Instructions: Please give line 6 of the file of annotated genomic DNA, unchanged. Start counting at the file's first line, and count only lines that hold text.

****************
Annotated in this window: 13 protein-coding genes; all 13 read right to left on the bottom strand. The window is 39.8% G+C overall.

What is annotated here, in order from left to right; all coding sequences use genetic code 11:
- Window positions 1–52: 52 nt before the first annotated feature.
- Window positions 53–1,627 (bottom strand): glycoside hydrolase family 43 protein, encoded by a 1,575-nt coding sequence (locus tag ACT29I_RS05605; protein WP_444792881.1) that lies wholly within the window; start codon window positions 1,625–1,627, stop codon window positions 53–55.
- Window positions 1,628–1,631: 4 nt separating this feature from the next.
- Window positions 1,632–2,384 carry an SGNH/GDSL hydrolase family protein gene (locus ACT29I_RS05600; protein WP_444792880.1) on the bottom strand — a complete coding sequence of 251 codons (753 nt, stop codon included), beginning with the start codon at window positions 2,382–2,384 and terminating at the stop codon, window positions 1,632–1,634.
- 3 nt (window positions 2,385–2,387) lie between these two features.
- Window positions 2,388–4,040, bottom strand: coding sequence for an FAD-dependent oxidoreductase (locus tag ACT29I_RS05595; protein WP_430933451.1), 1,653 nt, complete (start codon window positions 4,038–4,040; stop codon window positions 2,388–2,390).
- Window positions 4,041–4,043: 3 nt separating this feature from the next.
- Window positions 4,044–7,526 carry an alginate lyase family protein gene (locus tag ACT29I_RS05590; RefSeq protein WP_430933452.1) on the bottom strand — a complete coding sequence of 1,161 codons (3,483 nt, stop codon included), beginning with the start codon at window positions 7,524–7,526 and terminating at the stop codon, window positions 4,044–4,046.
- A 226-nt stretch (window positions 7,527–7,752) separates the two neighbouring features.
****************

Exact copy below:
- Window positions 1,632–2,384 carry an SGNH/GDSL hydrolase family protein gene (locus ACT29I_RS05600; protein WP_444792880.1) on the bottom strand — a complete coding sequence of 251 codons (753 nt, stop codon included), beginning with the start codon at window positions 2,382–2,384 and terminating at the stop codon, window positions 1,632–1,634.